This is another attractive Previn CD, following his all-Gershwin jazz album with bass-player David Finck (DG) and the collection of American songs with Barbara Bonney containing a fine performance of Copland’s Emily Dickinson songs (Decca, 2/98). Previn, the pianist, is on excellent form these days and Gil Shaham is a totally responsive partner.
The original three Gershwin Preludes work splendidly in the Heifetz arrangements and the Barber Canzona, best known as the slow movement of his Piano Concerto, retains all its mesmeric lyricism in this version. The Copland Nocturne (1926) is a rarity showing the influence of Gershwin and is related to the blues melody in Copland’s own Piano Concerto of the same year. The performance starts in mystical calm but somehow fails to deliver the dynamic strength that should be its climax around 4'30''. The Sonata is a vintage example of Copland’s own type of economical 1940s neo-classicism, especially when played like this, with rich cantabile and completely idiomatic rhythmic control. The only blemish in a winning performance is that Previn misses Copland’s indication for ironic staccato chords at the end of the last movement (5'27'') and holds them in the pedal.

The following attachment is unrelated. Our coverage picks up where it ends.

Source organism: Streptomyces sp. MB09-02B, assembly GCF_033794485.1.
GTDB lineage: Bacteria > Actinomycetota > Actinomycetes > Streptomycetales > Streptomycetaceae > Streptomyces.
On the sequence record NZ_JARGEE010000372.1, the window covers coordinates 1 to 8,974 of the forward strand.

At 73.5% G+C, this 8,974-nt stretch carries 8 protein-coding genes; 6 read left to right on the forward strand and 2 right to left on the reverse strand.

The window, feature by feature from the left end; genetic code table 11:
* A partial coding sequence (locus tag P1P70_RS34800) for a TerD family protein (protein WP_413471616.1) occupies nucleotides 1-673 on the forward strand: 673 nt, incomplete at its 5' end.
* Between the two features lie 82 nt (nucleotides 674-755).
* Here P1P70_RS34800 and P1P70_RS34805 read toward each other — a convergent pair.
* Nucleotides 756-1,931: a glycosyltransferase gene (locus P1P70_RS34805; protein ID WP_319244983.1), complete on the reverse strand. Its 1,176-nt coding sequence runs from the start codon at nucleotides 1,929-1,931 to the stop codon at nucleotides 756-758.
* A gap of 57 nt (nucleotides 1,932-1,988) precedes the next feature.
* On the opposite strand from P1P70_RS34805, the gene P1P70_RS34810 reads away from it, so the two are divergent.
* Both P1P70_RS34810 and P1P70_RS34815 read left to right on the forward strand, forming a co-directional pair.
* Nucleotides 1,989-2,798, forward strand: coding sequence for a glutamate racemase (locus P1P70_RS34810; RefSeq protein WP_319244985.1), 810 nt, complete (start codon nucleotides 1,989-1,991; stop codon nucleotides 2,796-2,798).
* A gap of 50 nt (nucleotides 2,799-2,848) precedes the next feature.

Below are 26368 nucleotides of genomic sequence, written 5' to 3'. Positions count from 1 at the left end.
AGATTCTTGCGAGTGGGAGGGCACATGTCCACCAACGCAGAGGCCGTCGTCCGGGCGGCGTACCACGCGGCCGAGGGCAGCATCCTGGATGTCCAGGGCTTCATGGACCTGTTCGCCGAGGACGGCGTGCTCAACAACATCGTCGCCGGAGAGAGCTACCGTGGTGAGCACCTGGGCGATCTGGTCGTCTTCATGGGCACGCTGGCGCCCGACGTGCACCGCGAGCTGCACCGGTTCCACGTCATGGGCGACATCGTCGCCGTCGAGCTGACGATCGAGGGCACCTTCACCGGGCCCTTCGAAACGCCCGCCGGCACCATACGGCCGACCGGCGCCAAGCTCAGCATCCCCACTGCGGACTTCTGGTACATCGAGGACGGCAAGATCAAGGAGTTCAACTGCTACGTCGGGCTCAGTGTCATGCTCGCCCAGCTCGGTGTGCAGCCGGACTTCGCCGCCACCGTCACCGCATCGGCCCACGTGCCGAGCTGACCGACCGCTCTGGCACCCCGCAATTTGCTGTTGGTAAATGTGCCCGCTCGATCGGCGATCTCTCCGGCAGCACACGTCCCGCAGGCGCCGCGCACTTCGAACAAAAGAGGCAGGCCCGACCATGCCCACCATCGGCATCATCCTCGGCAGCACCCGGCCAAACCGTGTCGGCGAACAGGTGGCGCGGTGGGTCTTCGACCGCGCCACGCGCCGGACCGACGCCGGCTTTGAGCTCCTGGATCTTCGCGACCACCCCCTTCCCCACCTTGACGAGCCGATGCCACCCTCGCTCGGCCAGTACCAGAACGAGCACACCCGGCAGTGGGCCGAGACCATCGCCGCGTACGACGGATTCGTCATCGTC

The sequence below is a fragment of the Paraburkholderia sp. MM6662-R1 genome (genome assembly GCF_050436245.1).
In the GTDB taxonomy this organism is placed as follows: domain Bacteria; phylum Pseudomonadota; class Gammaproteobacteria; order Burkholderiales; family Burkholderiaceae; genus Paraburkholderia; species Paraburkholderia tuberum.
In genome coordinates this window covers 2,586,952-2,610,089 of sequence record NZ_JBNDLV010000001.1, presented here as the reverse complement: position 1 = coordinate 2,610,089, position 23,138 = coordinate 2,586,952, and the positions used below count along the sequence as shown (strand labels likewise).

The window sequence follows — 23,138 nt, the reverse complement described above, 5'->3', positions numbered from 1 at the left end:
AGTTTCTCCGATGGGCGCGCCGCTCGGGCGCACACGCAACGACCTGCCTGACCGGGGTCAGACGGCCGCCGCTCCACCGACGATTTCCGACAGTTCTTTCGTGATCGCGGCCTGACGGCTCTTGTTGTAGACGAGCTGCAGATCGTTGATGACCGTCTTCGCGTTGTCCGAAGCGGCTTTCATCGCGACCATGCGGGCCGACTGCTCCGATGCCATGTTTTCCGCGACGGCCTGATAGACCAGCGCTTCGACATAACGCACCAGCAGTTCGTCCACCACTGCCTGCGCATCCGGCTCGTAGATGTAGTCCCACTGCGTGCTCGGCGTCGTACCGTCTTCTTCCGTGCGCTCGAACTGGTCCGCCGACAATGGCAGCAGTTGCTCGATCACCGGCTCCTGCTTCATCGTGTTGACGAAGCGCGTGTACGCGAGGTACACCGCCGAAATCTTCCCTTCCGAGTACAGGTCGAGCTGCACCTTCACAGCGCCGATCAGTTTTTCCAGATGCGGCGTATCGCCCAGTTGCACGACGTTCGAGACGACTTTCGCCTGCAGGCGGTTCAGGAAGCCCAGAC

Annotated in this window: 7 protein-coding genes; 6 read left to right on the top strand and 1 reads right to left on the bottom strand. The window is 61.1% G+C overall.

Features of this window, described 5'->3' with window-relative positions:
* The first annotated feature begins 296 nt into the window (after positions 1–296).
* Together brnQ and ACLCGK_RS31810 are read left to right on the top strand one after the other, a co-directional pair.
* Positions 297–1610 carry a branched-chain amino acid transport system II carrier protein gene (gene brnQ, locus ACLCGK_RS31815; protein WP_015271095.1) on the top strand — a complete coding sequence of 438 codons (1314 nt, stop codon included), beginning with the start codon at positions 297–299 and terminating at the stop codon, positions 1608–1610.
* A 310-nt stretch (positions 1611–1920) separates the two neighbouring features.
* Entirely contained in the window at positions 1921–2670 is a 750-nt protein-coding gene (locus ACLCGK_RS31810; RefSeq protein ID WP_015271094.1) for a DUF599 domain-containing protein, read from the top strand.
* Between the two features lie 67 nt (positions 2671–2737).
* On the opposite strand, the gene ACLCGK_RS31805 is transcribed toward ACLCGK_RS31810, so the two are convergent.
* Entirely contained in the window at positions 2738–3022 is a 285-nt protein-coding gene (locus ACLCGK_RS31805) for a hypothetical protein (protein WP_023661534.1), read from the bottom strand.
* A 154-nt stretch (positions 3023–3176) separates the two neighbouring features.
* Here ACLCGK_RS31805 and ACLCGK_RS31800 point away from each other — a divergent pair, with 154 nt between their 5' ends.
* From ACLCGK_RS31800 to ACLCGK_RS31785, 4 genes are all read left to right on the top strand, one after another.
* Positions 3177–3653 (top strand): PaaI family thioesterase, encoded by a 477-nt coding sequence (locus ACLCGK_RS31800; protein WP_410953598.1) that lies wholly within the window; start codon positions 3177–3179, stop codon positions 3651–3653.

Previn’s own Sonata is a big piece, named after Martha’s Vineyard, the fashionable island off the Massachusetts coast where he has a house. It was written in 1994 and premiered by him and Eunice Lee two years later and shows Previn luxuriating within the mainstream of American romanticism from Barber and Bernstein to Corigliano – not particularly individual but easy to listen to and obviously grateful to play. '